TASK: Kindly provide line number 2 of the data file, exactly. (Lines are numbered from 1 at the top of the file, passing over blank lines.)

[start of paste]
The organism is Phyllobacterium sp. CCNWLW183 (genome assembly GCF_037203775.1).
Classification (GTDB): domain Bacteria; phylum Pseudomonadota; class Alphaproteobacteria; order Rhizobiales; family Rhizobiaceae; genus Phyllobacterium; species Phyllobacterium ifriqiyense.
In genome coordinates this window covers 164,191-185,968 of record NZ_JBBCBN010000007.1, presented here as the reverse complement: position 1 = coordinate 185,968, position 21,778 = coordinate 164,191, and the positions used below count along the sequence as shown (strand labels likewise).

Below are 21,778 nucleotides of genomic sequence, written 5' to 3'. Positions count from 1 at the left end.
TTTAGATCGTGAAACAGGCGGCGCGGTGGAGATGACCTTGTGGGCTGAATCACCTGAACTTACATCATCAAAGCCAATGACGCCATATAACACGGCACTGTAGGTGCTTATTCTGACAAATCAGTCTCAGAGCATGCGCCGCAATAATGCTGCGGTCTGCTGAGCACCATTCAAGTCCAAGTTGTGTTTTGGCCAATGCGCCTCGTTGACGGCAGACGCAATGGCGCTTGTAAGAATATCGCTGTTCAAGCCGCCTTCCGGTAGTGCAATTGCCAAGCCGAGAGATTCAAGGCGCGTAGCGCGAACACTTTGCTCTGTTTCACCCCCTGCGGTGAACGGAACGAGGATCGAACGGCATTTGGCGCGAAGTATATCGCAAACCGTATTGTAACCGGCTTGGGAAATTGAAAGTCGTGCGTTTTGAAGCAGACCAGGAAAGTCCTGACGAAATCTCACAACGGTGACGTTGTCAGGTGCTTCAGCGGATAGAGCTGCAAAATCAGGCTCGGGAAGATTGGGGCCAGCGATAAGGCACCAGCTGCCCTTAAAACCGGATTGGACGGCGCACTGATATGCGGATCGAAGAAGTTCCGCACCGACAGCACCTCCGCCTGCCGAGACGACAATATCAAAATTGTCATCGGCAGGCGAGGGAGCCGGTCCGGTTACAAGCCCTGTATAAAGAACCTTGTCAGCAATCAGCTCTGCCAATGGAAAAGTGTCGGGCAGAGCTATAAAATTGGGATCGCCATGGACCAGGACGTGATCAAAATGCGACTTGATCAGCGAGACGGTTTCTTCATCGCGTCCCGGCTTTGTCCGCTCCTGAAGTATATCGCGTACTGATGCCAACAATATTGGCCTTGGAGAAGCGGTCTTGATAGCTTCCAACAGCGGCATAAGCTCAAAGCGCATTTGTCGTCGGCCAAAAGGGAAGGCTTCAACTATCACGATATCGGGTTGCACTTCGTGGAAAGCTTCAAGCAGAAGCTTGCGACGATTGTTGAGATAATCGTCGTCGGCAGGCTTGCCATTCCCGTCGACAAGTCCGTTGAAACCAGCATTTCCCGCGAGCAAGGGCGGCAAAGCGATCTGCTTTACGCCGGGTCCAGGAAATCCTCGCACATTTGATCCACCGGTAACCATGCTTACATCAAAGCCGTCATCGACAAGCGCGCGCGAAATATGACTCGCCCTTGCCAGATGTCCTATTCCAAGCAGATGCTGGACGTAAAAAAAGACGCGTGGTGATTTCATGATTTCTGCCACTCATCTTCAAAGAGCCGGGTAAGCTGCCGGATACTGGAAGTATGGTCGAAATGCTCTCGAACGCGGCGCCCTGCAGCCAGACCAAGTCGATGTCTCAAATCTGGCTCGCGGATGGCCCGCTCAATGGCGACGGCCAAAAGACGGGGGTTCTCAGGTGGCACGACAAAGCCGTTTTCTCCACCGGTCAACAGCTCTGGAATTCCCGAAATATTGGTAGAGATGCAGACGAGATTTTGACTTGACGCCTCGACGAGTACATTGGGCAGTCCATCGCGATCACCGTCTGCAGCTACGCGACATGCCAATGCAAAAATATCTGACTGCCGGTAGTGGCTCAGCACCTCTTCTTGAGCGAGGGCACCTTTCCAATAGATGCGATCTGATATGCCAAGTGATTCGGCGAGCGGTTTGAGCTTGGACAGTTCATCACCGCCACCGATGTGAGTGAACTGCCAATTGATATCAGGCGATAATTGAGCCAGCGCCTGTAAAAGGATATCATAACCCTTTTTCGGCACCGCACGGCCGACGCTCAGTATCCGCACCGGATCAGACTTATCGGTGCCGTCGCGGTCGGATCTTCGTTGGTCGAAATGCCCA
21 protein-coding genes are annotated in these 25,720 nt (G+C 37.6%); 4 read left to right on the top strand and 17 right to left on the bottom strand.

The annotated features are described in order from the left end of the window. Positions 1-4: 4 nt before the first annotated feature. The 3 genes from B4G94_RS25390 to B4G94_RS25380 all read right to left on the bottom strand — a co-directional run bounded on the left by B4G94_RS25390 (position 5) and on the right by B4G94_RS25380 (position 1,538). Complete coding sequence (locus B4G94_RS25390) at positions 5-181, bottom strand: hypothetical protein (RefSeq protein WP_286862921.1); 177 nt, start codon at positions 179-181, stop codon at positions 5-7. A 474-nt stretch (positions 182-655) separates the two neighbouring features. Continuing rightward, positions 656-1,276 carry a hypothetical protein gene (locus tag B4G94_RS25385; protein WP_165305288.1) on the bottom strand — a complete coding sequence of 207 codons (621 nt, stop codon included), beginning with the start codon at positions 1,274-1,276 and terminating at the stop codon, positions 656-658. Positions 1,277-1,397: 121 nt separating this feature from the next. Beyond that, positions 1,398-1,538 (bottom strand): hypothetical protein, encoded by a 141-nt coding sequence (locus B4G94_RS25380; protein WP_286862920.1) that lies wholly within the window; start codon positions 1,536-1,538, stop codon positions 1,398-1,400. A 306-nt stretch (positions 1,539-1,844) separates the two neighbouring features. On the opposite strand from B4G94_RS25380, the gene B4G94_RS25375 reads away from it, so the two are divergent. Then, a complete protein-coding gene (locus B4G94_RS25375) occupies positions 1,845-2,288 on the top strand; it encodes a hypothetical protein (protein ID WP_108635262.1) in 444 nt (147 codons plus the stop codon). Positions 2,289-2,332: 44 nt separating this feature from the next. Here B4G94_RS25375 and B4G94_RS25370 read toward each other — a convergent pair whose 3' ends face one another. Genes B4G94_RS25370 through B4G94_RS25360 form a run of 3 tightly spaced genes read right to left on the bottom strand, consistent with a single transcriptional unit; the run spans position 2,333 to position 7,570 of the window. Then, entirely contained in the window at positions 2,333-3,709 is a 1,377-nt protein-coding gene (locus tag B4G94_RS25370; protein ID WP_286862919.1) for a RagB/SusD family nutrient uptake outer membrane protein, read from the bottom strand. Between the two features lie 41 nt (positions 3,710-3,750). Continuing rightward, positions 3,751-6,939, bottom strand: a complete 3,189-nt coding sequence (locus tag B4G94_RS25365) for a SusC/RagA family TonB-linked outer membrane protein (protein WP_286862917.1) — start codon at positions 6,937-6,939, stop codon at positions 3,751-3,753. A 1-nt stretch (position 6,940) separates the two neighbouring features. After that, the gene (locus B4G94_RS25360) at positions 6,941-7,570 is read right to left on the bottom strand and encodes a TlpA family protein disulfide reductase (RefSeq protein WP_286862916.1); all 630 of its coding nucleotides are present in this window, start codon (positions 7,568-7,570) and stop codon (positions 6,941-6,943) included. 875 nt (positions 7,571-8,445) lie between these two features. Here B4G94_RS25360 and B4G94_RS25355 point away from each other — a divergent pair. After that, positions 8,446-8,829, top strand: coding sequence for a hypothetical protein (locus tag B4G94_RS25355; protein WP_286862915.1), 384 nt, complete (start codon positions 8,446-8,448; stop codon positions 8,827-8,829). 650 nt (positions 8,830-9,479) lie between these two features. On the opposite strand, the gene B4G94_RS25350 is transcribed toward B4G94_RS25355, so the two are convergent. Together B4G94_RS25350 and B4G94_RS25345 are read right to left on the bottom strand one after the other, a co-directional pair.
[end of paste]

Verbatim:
Classification (GTDB): domain Bacteria; phylum Pseudomonadota; class Alphaproteobacteria; order Rhizobiales; family Rhizobiaceae; genus Phyllobacterium; species Phyllobacterium ifriqiyense.